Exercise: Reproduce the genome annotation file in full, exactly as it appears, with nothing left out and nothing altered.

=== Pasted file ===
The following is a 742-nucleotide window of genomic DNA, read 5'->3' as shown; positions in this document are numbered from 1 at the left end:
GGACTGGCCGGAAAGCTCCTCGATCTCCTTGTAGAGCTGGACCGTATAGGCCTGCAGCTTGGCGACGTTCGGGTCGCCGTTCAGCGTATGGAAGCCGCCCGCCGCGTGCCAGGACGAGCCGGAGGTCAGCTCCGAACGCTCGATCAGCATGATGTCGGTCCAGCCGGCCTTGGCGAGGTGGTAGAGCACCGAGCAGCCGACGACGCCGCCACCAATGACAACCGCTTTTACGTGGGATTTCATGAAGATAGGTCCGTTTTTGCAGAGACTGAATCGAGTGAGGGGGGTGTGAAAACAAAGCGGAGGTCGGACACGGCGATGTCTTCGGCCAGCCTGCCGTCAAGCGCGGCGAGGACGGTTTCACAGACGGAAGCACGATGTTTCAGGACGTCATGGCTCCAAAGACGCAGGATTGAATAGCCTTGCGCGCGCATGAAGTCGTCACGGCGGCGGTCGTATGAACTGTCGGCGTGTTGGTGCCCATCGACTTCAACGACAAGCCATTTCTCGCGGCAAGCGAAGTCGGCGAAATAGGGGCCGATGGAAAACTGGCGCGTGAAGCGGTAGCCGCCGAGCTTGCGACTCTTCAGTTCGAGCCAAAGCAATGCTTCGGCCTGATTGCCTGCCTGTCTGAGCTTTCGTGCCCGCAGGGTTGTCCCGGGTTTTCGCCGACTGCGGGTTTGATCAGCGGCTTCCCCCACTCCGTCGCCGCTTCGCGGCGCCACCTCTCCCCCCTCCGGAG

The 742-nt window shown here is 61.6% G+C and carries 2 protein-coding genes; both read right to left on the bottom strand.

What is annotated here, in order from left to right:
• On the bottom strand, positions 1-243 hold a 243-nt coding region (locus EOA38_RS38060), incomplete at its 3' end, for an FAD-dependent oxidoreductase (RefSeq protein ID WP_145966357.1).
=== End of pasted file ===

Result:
The following is a 742-nucleotide window of genomic DNA, read 5'->3' as shown; positions in this document are numbered from 1 at the left end:
GGACTGGCCGGAAAGCTCCTCGATCTCCTTGTAGAGCTGGACCGTATAGGCCTGCAGCTTGGCGACGTTCGGGTCGCCGTTCAGCGTATGGAAGCCGCCCGCCGCGTGCCAGGACGAGCCGGAGGTCAGCTCCGAACGCTCGATCAGCATGATGTCGGTCCAGCCGGCCTTGGCGAGGTGGTAGAGCACCGAGCAGCCGACGACGCCGCCACCAATGACAACCGCTTTTACGTGGGATTTCATGAAGATAGGTCCGTTTTTGCAGAGACTGAATCGAGTGAGGGGGGTGTGAAAACAAAGCGGAGGTCGGACACGGCGATGTCTTCGGCCAGCCTGCCGTCAAGCGCGGCGAGGACGGTTTCACAGACGGAAGCACGATGTTTCAGGACGTCATGGCTCCAAAGACGCAGGATTGAATAGCCTTGCGCGCGCATGAAGTCGTCACGGCGGCGGTCGTATGAACTGTCGGCGTGTTGGTGCCCATCGACTTCAACGACAAGCCATTTCTCGCGGCAAGCGAAGTCGGCGAAATAGGGGCCGATGGAAAACTGGCGCGTGAAGCGGTAGCCGCCGAGCTTGCGACTCTTCAGTTCGAGCCAAAGCAATGCTTCGGCCTGATTGCCTGCCTGTCTGAGCTTTCGTGCCCGCAGGGTTGTCCCGGGTTTTCGCCGACTGCGGGTTTGATCAGCGGCTTCCCCCACTCCGTCGCCGCTTCGCGGCGCCACCTCTCCCCCCTCCGGAG

The 742-nt window shown here is 61.6% G+C and carries 2 protein-coding genes; both read right to left on the bottom strand.

What is annotated here, in order from left to right:
• On the bottom strand, positions 1-243 hold a 243-nt coding region (locus EOA38_RS38060), incomplete at its 3' end, for an FAD-dependent oxidoreductase (RefSeq protein ID WP_145966357.1).